If you've traveled by air during the last few years, you probably know that food options are becoming more and more limited on domestic US flights. Some airlines, such as Southwest Airlines, do not offer food at all, apart from a packet of pretzels or other snack items, while others offer "food for purchase," including snack boxes, pre-made sandwiches and fruit and cheese plates. Unless you are able to travel in business or first class, your dining options are quite limited.
Of course, you can buy food at the airport and take it onto your airplane, but if you find yourself short of time or don't care for any of the menu items available, you're out of luck. If you have food allergies or follow a specific diet, you're even worse off. Airport food is expensive, too.
Your best bet, if you want to save money and eat the foods you like, is to plan ahead and prepare your own travel meals. Given the current airport security restrictions, planning and preparing airplane travel meals can be challenging. Here are some tips for making and carrying food for your next airplane flight.
Understand the TSA Regulations
The Transportation Security Administration prohibits all liquids and gels in containers larger than 100 milliliters (just over three ounces) in carry-on baggage on all flights. Liquids and gels may be brought in these smaller quantities, provided that all such containers fit into a one-quart zip-close plastic bag. "Liquids and gels" include peanut butter, jelly, frosting, pudding, hummus, applesauce, cream cheese, ketchup, dips and other soft or pourable food items. The only exceptions are baby food, baby milk, juice for infants and liquid medicine (with written prescription).
This prohibition extends to ice packs, whether they are gel or liquid. Carrying cold foods and keeping them cold may therefore be difficult on long flights. Flight attendants may not be willing to give you ice from their freezer to use in your cooler, so you will need to find ways to keep cold food cold or pack items that can be kept at room temperature.
Plan Your Menu
Sandwiches, wraps and salads are easy to carry and eat on an airplane. You can make your own or purchase them from your favorite grocery store or restaurant. Be sure to carry them in secure wrappings or containers to prevent leakage and spillage.
Fruit travels extremely well; bananas, oranges, tangerines, grapes and apples are particularly easy to carry and eat. Be sure to wash all fruits at home. Dried fruits are both portable and delicious.
Granola bars, energy bars and crackers are very portable. Sliced cheese is tasty on crackers but must be kept cold or eaten within four hours after removal from the refrigerator. Consider packing vegetable chips and other junk food alternatives.
Raw vegetables are tasty on salads or by themselves. Although you can't bring a large container of dip onto your airplane, you should be able to bring a small quantity with you in accordance with TSA regulations. Remember that dips must be kept cold or consumed within four hours.
You can make instant hot cereal in flight if you bring a bowl and ask your flight attendant for hot water.
If you are traveling abroad, be sure to eat or discard all meats, vegetables and fruits you bring with you before you land. Most countries restrict imports of these items, and you will not be permitted to bring them past the customs checkpoint. Check the customs regulations of your destination country for more information.
You can purchase bottled beverages in the airport terminal once you have passed through security. You will probably be offered a beverage on your flight unless the weather is poor or the flight is extremely short.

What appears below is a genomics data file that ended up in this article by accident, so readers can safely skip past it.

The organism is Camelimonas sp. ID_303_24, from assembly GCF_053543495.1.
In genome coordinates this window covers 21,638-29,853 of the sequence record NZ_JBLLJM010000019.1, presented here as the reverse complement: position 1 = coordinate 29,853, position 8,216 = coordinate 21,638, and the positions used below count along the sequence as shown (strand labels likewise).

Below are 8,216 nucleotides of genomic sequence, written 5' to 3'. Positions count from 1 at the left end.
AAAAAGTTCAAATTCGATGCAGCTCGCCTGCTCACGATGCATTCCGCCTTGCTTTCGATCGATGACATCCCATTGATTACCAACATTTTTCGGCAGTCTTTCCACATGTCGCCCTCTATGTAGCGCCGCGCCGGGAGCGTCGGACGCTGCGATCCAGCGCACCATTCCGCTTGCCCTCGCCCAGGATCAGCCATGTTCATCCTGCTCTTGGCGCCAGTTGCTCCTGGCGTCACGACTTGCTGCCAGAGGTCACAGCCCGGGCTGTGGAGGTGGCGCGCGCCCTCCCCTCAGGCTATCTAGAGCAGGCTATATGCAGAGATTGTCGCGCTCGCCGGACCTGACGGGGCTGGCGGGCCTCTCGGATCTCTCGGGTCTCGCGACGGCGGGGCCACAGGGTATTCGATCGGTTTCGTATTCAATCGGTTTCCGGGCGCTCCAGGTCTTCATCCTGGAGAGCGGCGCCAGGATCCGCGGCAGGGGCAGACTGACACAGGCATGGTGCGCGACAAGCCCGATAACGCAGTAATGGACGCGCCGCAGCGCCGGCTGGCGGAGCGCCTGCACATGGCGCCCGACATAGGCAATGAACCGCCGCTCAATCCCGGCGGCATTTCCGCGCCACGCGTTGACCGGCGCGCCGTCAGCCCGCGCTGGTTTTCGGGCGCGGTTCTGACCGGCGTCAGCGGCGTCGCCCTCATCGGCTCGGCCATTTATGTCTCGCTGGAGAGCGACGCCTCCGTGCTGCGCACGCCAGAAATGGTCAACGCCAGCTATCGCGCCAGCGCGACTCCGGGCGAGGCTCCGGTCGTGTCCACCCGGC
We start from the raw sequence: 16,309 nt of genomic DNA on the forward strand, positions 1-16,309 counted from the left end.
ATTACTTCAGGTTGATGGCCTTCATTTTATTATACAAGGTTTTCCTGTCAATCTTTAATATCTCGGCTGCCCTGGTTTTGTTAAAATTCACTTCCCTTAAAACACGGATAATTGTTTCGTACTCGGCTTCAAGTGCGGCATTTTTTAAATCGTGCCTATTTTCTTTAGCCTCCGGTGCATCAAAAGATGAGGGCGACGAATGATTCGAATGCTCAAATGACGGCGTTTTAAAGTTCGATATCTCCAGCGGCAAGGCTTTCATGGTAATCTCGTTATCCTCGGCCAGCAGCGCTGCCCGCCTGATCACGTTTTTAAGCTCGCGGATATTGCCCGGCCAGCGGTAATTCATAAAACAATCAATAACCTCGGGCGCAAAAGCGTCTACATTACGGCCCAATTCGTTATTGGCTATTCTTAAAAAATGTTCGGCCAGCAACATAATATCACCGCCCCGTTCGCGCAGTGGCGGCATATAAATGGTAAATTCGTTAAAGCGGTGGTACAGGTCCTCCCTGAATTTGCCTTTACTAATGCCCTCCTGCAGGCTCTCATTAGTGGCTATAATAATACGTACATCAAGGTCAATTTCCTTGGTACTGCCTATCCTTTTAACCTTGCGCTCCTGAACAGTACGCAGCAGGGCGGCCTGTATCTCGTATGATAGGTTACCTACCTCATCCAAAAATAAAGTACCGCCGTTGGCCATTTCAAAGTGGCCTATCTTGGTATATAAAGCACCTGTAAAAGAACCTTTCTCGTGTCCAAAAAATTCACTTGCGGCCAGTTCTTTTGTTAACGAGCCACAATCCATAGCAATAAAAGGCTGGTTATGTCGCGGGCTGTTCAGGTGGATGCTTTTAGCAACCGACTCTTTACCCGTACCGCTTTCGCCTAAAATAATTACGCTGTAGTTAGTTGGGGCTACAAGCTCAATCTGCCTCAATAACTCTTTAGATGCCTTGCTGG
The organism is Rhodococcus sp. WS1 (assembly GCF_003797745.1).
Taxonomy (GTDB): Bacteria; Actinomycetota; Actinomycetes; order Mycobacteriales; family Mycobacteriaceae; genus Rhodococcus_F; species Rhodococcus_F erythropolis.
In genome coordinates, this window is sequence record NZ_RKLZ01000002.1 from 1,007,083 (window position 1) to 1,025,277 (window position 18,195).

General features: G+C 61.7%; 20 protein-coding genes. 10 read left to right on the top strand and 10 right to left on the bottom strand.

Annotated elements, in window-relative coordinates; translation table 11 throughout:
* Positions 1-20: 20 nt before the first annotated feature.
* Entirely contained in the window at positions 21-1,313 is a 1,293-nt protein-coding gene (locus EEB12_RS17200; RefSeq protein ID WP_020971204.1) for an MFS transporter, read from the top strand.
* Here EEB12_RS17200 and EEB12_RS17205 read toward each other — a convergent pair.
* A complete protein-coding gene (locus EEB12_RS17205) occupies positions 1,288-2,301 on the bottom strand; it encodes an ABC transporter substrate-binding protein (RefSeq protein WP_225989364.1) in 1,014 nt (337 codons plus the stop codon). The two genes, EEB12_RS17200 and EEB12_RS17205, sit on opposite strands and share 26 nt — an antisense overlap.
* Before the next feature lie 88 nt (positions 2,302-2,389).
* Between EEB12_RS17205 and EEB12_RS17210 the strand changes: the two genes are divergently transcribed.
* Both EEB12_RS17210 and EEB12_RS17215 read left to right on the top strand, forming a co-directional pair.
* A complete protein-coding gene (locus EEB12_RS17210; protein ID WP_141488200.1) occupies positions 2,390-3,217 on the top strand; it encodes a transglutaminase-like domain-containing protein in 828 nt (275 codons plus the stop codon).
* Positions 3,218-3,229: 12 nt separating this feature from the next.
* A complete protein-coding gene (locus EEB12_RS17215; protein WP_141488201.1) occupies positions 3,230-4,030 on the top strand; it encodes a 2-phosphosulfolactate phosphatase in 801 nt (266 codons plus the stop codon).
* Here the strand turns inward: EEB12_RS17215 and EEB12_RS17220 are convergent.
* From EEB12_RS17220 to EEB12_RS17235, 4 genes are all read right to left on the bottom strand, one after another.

If you prefer to bring your own water, take an empty water bottle through the security checkpoint and fill it before you board your airplane. You can bring individual-sized flavor packets with you if you wish.
Transport Your Food Safely
You are allowed one carry-on item and one personal item on most flights, and they are both subject to size restrictions. This includes any kind of cooler or food tote you wish to bring.
If you plan to bring cold food and want to keep it cold for several hours, you can use bags of frozen vegetables as ice pack substitutes. You can also freeze water in 100 milliliter containers and use the containers of ice to keep your food cold. Yoplait's GoGurt comes in 2.25 ounce tubes; you can freeze them, too, and keep your food and the GoGurt yogurt cold at the same time.
Test your methods for keeping food cold before you travel so that you know when to eat your cold foods, particularly if you are taking a long flight or combining air travel and ground transportation.
Have a backup plan, such as eating all of your cold food within four hours, in case airport security personnel tell you to throw away your ice pack substitutes (vegetables, ice containers or yogurt).
Leave metal knives at home. Pre-slice your food or bring a sturdy plastic knife.
Consider Your Fellow Passengers
Take your fellow passengers into account when planning your menu. While tree nuts (almonds, walnuts, etc.) and peanuts are excellent portable snacks, many people are quite allergic to one or both types of nuts. Even the dust from a packet of nuts can trigger a reaction. Eat your nuts and trail mix in the airport rather than in the confined space of your aircraft. If you must bring food items that contain nuts, ask your fellow passengers about nut allergies before opening the package and wipe down your tray table with a wet towel after eating.
Avoid bringing foods with strong odors. You might be a fan of Limburger cheese, but the majority of your fellow travelers would prefer you to leave this and other pungent treats at home.
Limit the onion and garlic; you will have to converse with at least one person during your flight. It's best if you can do so with fresh breath. Alternatively, bring your toothbrush and travel toothpaste and brush your teeth after you finish eating.